When we think about disaster recovery, we normally take our cues from nature and consider hurricanes, tornadoes, floods, fires, etc. Sometimes we might consider an aircraft crashing into the facility and other extreme scenarios. To mitigate these potential risks we draw up business continuity plans and disaster recovery plans.
From a threat to data perspective, the foundation of recovering from one of these disasters has long been the offsite backup – a copy of the data stored at a physically separate and somewhat distant location that is judged unlikely to be subject to the same disaster at the same time.
The cloud allows you to automatically have redundant storage, either within the same data center or at another data center in the same region at no additional cost. If a natural disaster were to strike the cloud data center you are using, your data is safe and remains available from another location.
While adopting a regional redundancy strategy protects you against data loss from natural disasters, it does nothing to protect your data from the more common consequences caused by the pervasive presence of hackers and their targets.
Data Security’s Most Damaging Threats
- Negligent Insiders – employees, contractors, business associates that have no bad intentions but make mistakes in configuration or use of the system
- Malicious Insiders – employees, contractors, business associates making deliberate attempts to cause damage
- Infiltrators –people external to the organization that have surreptitiously gained access for malicious intent
The news provides a constant stream of organizations beset by malware, ransomware, and data theft. Redundant storage does nothing to defend against these threats because actions against a file are rapidly replicated across the redundant copies. It might be a simple file delete but that file delete is rapidly replicated and the data is lost.
Data Recovery Protection – Common Methods
To guard against this, cloud providers offer soft delete or versioning. These allow you to recover from a known delete event but if you’re not aware within the time period set, then the data becomes unrecoverable. Also, any object that has been soft deleted or archived incurs additional storage cost as it is effectively a copy.
For a more resilient approach, you might choose an asynchronous geo-redundant copy stored in another part of the world. Again, the delete will eventually catch up and you have the additional cost of the additional storage and the inter-regional transfer fees both to send the data out and then bringing it back as part of your recovery.
Another approach you might take is replicating your data into a separate management plane. This would prevent the insider or infiltrator with access to the primary plane from damaging data stored in the redundant plane, but you still have the costs of the duplicated storage and you still have to manage the propagation of deletes.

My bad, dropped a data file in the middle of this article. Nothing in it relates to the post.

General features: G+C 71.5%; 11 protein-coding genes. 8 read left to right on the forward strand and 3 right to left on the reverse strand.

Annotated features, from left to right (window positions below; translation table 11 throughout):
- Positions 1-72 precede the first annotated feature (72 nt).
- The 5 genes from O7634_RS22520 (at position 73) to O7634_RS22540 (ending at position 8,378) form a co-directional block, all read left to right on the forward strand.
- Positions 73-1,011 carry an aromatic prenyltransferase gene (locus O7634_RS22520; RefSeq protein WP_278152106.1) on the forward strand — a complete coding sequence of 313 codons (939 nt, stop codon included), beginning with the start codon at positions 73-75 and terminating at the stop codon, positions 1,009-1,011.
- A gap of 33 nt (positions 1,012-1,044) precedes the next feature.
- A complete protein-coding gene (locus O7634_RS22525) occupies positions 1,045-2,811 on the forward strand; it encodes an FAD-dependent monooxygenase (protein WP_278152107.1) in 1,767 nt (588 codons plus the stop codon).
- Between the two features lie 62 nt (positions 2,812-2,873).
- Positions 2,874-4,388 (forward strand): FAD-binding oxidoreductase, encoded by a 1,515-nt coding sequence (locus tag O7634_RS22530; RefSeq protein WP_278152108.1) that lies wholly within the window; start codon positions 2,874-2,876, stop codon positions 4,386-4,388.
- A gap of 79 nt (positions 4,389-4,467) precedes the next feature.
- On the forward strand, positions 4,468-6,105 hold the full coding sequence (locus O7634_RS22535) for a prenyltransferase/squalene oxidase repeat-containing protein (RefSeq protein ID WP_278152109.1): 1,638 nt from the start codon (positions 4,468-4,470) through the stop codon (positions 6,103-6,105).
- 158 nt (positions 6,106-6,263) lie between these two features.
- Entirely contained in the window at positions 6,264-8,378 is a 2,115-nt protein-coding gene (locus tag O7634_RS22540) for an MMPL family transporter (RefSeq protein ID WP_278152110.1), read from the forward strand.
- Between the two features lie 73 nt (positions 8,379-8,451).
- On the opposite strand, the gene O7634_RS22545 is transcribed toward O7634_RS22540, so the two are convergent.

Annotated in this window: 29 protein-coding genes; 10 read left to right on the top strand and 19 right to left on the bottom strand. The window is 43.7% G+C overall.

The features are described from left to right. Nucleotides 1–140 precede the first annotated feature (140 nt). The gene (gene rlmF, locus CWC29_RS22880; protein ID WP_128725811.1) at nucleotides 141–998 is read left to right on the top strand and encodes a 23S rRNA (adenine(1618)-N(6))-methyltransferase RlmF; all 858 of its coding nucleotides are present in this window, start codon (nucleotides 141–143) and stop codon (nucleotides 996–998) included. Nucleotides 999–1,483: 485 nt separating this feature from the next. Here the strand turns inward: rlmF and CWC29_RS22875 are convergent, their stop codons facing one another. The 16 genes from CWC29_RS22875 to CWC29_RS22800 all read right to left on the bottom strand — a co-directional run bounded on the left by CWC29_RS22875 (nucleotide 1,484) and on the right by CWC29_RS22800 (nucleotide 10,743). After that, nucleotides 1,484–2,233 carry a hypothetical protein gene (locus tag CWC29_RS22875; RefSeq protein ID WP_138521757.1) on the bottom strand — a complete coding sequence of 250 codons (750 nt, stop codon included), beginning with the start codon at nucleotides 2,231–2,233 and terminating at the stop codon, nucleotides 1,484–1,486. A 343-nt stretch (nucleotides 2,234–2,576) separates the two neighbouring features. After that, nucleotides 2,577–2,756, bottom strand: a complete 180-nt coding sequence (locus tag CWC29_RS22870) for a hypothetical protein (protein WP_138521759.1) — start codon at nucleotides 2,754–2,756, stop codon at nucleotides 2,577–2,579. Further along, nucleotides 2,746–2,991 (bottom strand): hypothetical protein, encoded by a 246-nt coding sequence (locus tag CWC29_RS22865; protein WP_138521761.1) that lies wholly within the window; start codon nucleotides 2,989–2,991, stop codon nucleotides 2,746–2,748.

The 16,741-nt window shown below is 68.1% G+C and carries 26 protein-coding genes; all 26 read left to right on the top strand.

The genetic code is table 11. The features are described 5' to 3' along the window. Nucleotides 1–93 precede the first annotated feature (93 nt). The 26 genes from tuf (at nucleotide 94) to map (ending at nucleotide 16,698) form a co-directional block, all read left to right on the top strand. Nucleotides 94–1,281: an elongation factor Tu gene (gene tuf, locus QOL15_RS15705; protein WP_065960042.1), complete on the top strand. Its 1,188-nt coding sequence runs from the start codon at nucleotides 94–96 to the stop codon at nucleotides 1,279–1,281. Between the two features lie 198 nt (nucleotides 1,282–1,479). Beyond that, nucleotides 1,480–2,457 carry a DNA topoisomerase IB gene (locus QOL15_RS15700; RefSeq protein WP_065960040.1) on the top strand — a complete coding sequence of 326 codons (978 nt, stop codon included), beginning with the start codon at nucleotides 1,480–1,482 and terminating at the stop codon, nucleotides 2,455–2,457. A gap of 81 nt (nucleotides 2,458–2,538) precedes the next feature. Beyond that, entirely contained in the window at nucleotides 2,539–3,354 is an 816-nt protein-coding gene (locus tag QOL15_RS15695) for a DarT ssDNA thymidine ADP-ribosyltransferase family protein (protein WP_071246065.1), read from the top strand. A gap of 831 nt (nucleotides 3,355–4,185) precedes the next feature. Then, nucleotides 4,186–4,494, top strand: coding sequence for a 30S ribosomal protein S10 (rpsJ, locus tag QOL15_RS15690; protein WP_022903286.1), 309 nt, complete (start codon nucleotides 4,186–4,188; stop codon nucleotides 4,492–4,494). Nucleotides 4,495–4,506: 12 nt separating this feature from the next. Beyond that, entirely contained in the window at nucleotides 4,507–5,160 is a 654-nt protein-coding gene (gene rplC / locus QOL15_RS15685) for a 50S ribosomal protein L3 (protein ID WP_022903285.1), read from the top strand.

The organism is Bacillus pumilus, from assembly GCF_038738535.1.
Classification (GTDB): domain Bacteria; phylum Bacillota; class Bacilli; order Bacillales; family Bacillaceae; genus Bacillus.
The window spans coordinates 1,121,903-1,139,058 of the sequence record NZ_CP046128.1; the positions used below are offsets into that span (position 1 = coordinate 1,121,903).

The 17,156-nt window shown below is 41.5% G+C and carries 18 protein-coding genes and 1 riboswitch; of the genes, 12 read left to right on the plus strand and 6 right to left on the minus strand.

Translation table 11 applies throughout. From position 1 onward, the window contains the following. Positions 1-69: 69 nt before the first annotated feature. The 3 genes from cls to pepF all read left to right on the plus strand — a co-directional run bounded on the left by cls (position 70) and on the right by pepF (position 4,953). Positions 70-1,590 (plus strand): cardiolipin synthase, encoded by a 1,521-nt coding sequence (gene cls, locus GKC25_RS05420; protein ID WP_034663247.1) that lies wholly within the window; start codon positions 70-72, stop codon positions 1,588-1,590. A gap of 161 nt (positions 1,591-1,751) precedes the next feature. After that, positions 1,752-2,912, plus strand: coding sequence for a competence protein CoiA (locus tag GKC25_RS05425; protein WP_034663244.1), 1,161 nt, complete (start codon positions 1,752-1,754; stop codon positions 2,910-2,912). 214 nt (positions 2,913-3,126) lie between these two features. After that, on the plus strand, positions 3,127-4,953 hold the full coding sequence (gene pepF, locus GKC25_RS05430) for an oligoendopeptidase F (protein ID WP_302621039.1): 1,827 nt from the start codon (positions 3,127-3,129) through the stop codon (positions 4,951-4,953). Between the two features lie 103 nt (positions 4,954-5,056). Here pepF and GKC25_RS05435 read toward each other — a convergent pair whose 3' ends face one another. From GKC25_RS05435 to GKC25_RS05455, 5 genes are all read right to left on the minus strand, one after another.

Indeed, data doesn’t have to be deleted to be effectively lost. A simple change in file name or move from one storage account to another is all it takes to effectively lose the data. With these events being replicated synchronously or asynchronously, the risk of data loss becomes all too real.
Best Practices for Secure Data Management
The most secure method then for isolating a Disaster Recovery (DR) data set from interference is to keep that data set disconnected from the network. At Katalyst Data Management, we store your data in two separate locations: a primary data set in an IBM Spectrum Protect TSM ™ environment and an offline backup on tape. Where allowed by data sovereignty laws, we keep the DR offline tape in a different country from the primary as this also provides protection from political risk.
Katalyst also manages data in client-managed public cloud storage environments. For these environments we also recommend that an offline copy of the data be maintained at Katalyst. Even if you have configured soft delete or versioning on your cloud data stores, many subsurface data files can sit in storage for years without being viewed. The background processes in the cloud will automatically repair them if they suffer bit rot in storage, but if they are mistakenly deleted or moved, they may be long gone by the time you decide to revisit them.
Whether you choose to store your data with Katalyst, either at a Katalyst location or in a Katalyst-managed public cloud environment, we maintain a DR copy of your data offline.
As we’ve seen with recent data breaches, the responsibility for security in the cloud lies with the cloud account owner and not with the cloud service provider. A simple mistake in storage configuration or access provisioning could lead directly to an irretrievable loss of your data assets.
Accurate Inventory is Crucial
Without a DR backup strategy that physically or logically separates your backup from the primary data, your only recourse in this event is to reacquire the data that has been lost. However, your challenge now lies in identifying what has been lost, and for that you need an accurate inventory. Performing a data audit and utilizing a subsurface data management solution, such as Katalyst’s PPDM-certified iGlass database, are essential to creating a solid DR backup strategy.
When you use iGlass as your data asset management system, you have peace of mind that you have an accurate inventory of your data assets that is physically and logically separate from your cloud data store. There’s a simple process to reconcile your cloud storage account details to iGlass in order to audit and identify any change in file count. In addition, the MD5# compare can be used to confirm the integrity of the file at any time with that at the time of load to iGlass.
To learn more about iGlass and how to implement a disaster recovery strategy for your subsurface data, please contact us.